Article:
Developers everywhere are having various grades of freakout about the EU’s General Data Protection Regulation - unofficial link to HTML version.
The core of this freakout is ambiguity, and it’s a key insight into how developer brains work, especially when the job to be done is something that seems extraneous, dull, or difficult.
If anything, software development is the action of embodying a swirl of concepts and rules that support the creation of a targeted set interactions with people or things. The process is about entirely eliminating ambiguity from the field.
With this GDPR business, we are seeing the legal profession slop over into development, and legal wrangles are all about ambiguity, and interpretation. This is why no piece of legislation in its own right is enough. It serves as a line where we start, but only after that line has been laid down can we practically begin to understand exactly how it affects the real world of people in all that world’s weirdness, complexity and indeed unexpected evolution and change. There’s no system tests here, folks.
To attempt to understand the whole situation better, I enrolled in an Advanced Diploma in Data Protection at King’s Inns, Ireland’s oldest law school. This is a course that looked at Data Protection in general, with a solid focus on GDPR, but taken very much from a legal perspective, although muggles like myself were also invited to join in.
Well, it was fun times, and the whole thing is a little complex. GDPR helps to harmonize over the 28 (for now) countries in the EEA – everyone had different rules and it was super onerous to have to know everything. GDPR is Regulation, which means it goes as written into the legislation of each member state – there is no diffs permitted. Governments are subject to it: this means that it is illegal, for example, for the DoJ to share conviction data with the DMV for the purposes of the DMV checking up on uninsured cars, because, maybe, some dude reckons that all people with a conviction are bad peoples and ergo won’t insure their cars.
That’s a big picture – the entire reason for the presence of the regulation is to help level the playing field for individual humans who are going up against corporations and states.
To come back to the development aspect. The ambiguities persist. This piece of writing was triggered by @DazeEnd and @joec discussing whether if it was ok to just mark a database record with deleted=yes, since it’s ok to delete data on a harddrive, but the underlying harddrive still has the data on it, marked as released=yes (see note below). That is a valid question, from the point of a developer. My assertion is that from a practical perspective, this is the kind of niggle that we must dismiss – and the kind of niggle that occurs when there’s a job to be done that no-one really wants to do. The result of niggling at this level is eventual upgrade to the atomic version – “we are now not available in Europe” – because it looks so DIFFICULT because there are all these EDGE CASES.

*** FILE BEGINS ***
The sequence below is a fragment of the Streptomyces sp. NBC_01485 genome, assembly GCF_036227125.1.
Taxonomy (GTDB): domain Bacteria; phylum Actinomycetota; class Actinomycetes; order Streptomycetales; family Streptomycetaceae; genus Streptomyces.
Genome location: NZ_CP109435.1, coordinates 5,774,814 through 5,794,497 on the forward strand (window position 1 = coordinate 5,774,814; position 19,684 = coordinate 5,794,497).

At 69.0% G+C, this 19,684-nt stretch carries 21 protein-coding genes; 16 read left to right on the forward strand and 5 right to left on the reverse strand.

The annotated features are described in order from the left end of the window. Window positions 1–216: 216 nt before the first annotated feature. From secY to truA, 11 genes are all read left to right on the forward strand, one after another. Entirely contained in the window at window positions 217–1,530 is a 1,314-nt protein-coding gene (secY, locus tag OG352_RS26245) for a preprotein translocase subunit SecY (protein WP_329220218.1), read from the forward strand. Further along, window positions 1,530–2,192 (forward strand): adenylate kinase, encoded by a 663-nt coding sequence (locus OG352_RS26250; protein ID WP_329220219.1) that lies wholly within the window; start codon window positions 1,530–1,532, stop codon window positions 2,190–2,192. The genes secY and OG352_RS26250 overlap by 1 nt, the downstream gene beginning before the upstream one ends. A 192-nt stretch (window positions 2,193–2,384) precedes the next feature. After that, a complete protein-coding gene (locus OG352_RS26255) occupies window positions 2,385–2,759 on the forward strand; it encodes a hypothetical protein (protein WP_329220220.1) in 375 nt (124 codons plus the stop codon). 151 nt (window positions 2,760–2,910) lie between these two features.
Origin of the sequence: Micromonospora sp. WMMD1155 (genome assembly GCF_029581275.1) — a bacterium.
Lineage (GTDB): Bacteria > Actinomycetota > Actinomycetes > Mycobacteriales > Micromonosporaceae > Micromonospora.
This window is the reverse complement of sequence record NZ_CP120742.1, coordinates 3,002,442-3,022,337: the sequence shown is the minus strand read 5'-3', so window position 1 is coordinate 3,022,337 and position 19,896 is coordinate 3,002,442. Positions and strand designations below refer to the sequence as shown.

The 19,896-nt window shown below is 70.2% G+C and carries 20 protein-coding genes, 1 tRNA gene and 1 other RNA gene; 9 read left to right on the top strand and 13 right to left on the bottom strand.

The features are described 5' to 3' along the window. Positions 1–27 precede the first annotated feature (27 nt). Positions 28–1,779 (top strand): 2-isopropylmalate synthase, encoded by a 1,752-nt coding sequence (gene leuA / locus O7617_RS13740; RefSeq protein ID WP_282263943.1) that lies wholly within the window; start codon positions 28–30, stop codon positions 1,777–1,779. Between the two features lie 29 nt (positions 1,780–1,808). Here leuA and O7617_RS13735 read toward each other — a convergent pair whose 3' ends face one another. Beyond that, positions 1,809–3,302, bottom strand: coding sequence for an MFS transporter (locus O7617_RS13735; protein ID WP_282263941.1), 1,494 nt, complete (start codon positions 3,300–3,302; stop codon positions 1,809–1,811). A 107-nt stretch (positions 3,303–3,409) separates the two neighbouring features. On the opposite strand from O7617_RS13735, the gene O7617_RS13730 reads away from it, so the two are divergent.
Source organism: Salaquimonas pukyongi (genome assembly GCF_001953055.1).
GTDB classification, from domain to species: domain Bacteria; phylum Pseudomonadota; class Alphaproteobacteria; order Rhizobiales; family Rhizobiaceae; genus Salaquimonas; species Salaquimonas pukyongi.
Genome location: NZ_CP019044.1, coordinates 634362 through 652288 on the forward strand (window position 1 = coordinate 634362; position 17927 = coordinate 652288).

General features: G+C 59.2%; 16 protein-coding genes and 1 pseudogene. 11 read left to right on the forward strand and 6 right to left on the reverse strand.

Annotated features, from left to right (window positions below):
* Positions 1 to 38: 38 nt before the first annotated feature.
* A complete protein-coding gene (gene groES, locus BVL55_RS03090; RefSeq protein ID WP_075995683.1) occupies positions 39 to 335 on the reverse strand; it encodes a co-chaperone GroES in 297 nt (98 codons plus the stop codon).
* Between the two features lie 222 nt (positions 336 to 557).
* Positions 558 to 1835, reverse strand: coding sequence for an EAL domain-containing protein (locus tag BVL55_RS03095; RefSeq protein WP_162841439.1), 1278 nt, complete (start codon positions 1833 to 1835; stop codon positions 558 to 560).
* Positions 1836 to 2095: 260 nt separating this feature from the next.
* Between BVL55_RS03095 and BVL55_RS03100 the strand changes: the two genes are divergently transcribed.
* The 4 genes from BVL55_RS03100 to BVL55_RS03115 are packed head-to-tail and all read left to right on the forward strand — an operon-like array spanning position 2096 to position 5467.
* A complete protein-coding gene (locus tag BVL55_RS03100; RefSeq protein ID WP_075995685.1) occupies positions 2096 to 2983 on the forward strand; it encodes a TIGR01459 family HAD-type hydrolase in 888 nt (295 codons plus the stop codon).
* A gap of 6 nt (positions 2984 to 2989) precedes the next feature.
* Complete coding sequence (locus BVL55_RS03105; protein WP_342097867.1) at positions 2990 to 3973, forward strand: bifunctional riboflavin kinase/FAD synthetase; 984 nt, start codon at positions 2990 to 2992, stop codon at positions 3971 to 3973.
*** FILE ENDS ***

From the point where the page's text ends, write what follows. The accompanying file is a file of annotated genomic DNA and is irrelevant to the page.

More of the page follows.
You could think, as a developer, that the lawyers worry about this kind of fine-grained issue. They don’t. This is one of those situations where they say, well, here’s the risk, you have to make a decision, document it, and be ready to back that up in front of a judge should the soup hit the fan.
In this particular case it’s straightforward enough. Are you in control of the presence of data in your database? Yes. It’s up to you to delete it when requested. Are you in control of the data on your harddrive? Yes. It’s up to you to delete it when requested. Are you in control of the operating system implementation or database implementation of deletion? No. Could you get the data back if you wanted to? Yes – but that’s not part of your usual run of business, so why would you explicitly do that? What if some bad dude steals your harddrive and then rummages through it? Ok we are getting a little far-fetched here for most businesses that are not keeping special category data, but if this does happen, then you have failed in your security controls.
I guess my overall point here is that GDPR Compliance is a continuum, not a tickbox. You want to be doing the best you can with it and document why you can go so far and not further. The companies that will be getting the big legislative fines are the guys that are willy-nilly exporting special category data out of the EEA en masse without the knowledge of the people associated with that data. The rest of us just need to muddle along as best we can.
Note – if you are using modern TRIM-enabled SSDs your deleted files are scrubbed immediately.